Personal Finance

Can a Former Employer Keep You From Getting a Job?

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OK, free market defenders, time to stand up and be counted. Do you believe in competition, or not? Aptly named “non-compete clauses” are creeping into standard employment agreements across a host of low-wage industries, according to a story in The New York Times. One such clause prevented a 19-year-old college kid from getting a job as a camp counselor because she’d worked for another nearby camp the year before. Hair stylists are being shut out of jobs at competing salons. Yoga instructors. Interns. My God, interns!

I’ve written extensively on the problem of leverage in the workplace, particularly at the tail end of a recession. Companies do well as the economy improves, enjoying the fruits of greater competition for jobs and higher productivity from slimmed-down workforces. Firms lay off workers quicker than they hire them.

Meanwhile, workers remain scarred by the trauma of layoffs and tend to put up with more, even as things start to improve. Among the stuff they are apparently putting up with are non-compete agreements that prevent workers from….well, working…even after they leave their current employers. Ever after they have long since stopped getting paychecks from employers. Even after they receive no benefits from employers. Even if they gained no benefit whatsoever from the non-negotiated agreement in the first place. (How do I know it’s non-negotiated?  Who in their right mind would agree to such a thing?)

Non-competes have been relatively common in high-tech industries for a while. Highly-paid Silicon Valley programmers would sign them to make employers feel better about the risk that a coder might leave, steal some intellectual property and set up a competing business. That’s rational enough. And in an environment of abundant labor, an engineer could actually expect to be paid more in exchange for signing such an agreement, or take less money working at a firm that might not require it. Even in that context, non-competes are as bad as they sound — is it good for America to declare some part of the economy an anti-competition zone? — but reasonable people can disagree on that.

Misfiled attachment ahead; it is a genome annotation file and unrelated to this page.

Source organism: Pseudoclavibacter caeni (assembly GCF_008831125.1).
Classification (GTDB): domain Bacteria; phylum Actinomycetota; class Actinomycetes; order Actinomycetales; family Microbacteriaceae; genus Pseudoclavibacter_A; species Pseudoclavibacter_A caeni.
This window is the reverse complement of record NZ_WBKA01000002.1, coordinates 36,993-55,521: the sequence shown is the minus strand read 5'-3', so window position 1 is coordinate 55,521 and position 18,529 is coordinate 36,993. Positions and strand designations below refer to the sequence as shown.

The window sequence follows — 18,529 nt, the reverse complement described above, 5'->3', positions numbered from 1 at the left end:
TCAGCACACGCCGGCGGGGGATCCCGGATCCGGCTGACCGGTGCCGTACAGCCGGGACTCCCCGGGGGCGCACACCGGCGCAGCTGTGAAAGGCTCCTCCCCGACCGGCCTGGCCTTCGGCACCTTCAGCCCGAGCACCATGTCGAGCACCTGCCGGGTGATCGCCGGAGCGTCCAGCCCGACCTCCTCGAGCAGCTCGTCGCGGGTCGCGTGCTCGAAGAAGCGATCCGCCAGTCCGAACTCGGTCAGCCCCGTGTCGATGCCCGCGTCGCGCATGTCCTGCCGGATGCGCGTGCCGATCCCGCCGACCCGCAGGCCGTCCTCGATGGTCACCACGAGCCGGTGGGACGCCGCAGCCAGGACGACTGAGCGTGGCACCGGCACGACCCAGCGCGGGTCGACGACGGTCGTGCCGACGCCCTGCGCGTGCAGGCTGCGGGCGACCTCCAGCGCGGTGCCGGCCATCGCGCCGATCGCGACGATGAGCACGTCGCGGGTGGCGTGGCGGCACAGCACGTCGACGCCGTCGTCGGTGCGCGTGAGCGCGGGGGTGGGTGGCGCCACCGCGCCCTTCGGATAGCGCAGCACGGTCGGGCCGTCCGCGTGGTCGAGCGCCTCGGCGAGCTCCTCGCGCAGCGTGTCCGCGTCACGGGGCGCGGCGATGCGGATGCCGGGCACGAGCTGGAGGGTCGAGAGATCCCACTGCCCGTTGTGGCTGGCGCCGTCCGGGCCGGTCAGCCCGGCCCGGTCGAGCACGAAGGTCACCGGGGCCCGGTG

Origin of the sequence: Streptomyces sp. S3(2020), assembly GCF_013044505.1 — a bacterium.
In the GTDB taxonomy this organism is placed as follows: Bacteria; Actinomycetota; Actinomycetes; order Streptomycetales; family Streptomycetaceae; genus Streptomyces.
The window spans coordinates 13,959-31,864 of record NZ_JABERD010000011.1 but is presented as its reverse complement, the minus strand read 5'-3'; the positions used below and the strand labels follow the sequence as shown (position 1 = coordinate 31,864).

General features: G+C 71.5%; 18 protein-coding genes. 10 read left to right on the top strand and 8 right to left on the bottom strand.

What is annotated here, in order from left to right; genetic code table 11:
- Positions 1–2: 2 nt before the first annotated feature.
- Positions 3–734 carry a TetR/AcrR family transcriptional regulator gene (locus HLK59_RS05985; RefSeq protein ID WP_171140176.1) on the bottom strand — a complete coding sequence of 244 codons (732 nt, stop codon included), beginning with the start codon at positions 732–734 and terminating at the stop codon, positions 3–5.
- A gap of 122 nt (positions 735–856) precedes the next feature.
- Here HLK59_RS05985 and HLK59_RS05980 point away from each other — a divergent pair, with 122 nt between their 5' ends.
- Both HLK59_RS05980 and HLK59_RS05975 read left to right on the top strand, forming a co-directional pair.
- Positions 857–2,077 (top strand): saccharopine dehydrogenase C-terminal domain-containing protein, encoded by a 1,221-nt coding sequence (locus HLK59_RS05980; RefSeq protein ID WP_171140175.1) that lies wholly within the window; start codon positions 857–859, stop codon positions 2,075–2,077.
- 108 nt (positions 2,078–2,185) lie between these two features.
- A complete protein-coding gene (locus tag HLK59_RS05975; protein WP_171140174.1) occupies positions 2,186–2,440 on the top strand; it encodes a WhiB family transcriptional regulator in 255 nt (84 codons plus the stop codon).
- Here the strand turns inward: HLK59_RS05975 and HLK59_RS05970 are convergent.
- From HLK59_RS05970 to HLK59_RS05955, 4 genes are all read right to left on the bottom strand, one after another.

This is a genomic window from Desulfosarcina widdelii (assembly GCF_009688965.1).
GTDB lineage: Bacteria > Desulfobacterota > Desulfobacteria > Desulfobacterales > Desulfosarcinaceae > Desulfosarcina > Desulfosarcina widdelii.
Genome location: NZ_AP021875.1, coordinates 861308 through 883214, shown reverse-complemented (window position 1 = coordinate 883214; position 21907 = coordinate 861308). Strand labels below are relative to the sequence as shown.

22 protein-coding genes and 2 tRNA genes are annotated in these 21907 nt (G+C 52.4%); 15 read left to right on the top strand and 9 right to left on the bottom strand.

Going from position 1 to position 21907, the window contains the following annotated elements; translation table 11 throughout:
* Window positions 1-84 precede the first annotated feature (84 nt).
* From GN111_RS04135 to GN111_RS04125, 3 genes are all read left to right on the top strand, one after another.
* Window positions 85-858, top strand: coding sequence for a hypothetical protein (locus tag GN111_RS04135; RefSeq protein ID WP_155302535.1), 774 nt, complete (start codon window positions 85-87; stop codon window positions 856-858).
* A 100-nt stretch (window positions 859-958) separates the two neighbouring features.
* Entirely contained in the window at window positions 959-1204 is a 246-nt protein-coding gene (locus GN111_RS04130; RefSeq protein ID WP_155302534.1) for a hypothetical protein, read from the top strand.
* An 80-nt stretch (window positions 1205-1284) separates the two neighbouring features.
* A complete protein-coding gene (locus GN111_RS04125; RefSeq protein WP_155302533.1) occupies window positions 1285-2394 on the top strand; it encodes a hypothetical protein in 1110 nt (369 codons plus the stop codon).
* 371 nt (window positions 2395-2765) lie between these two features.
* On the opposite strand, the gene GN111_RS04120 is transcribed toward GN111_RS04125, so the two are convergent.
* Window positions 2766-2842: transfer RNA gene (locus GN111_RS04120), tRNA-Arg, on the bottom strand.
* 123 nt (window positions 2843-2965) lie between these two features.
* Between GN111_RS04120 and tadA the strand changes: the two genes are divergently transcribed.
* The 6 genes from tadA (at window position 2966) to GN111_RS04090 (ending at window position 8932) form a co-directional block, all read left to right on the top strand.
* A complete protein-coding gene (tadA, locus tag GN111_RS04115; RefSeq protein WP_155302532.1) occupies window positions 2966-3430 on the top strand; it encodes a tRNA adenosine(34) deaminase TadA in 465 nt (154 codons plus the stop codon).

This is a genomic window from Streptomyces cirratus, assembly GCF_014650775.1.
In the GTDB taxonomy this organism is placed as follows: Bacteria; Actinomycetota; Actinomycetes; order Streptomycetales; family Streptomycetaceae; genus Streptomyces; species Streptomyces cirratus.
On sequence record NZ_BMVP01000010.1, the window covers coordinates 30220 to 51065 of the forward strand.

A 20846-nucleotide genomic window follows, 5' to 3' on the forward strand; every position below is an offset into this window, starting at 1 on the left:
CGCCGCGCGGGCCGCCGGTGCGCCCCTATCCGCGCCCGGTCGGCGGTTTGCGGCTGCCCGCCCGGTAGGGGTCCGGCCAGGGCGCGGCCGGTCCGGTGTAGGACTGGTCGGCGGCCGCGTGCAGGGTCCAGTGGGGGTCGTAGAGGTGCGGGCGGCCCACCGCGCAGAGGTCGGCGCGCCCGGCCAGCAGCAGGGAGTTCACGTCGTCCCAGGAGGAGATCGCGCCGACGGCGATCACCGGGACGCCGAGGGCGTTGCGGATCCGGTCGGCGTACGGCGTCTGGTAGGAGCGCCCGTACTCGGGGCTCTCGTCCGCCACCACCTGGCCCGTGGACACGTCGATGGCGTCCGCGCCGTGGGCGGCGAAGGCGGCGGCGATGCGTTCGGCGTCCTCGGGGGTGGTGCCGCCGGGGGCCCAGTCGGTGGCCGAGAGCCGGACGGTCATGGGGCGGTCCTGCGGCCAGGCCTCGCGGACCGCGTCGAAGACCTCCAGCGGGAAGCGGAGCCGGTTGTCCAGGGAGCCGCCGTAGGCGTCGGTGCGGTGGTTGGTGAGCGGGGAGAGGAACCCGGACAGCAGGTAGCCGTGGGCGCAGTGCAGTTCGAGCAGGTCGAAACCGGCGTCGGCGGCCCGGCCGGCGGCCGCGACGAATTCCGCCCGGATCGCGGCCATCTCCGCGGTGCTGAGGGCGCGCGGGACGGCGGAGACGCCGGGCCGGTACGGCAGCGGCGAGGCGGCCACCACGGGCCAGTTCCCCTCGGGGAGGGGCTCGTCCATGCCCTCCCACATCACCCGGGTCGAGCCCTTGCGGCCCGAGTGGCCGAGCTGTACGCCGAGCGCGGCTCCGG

Where It Stops Making Sense

Non-competes for camp counselors? Folks who spray pesticides at parks? Who would possibly argue for such an abomination? Oh this guy, according to the Times:

“(Non-competes are) used in almost every sector of the economy to the seemingly mutual satisfaction of employers and individuals,” said Christopher P. Geehern of the Associated Industries of Massachusetts, a trade group fighting to defeat a legislative proposal in Massachusetts to rein in non-competes. Yes, I’m sure those out-of-work camp counselors are very satisfied.

And this guy.

“Non-competes reduce the potential for poaching,” said John Hazen, whose paper company makes lottery tickets, another bright spot on the U.S. economy, “We consider them an important way to protect our business.”

Protection or a Trap?

Glenn Fleishman, an Economist contributor, railed about the story recently via Twitter.

“(Non-competes) are offensive to liberty,” he wrote. “I’m surprised (there isn’t) more conservative outrage.”

If your basic sense of fairness isn’t deeply disturbed by this trend, you aren’t paying attention. Every other worker-unfriendly policy of our time is defended by one notion: labor portability. If you don’t like it, you can work somewhere else. In more subtle columns, I’ll tell you many things about labor portability are a farce. Healthcare is one: you can’t just switch jobs if you are afraid of losing your doctor. The sluggish housing market is another. Got a good job offer 500 miles away? Who cares if your mortgage is under water and you can’t sell your house. All these things serve to artificially deflate wages and deflate our national mood, as workers progressively feel more trapped in less-than-ideal situations.

But that’s the subtle argument.  Here’s the blunt one: Labor portability doesn’t exist because THEY SAID SO!

With the stroke of a pen, companies are, incredibly, making it impossible for employees to make a living if they quit. I’m being redundant because it matters so much. Even long after former workers have severed their relationships with corporations. Even after they are no longer getting paychecks or have any other relationships, these ex-employees can’t work in their chosen field any longer.

Still can’t find it in your heart to see the absurdity of the situation? Try this on: It also applies if workers are fired.  These agreements literally give bosses the power to make workers destitute on a whim. Talk about leverage.

Oh, and one more thing. Who is paying for all this? You are. What happens to workers who are fired are cannot find employment in their line of work? They collect unemployment insurance, of course. In a very real way, you are subsidizing employers’ ability to place workers in something quite like indentured servitude.

It’s time to get angry. Companies and their clever lawyers have already eliminated your right to sue them and have your day in court. Now they are trying to eliminate your ability to work freely. Where will it end?

Employers of America, there is another way to make it hard for workers to leave. PAY THEM MORE!  Or, train nice bosses that garner affection and loyalty. Or offers lots of vacation time.  Or….

This story is an op/ed contribution to Credit.com and does not necessarily represent the views of the company or its affiliates.

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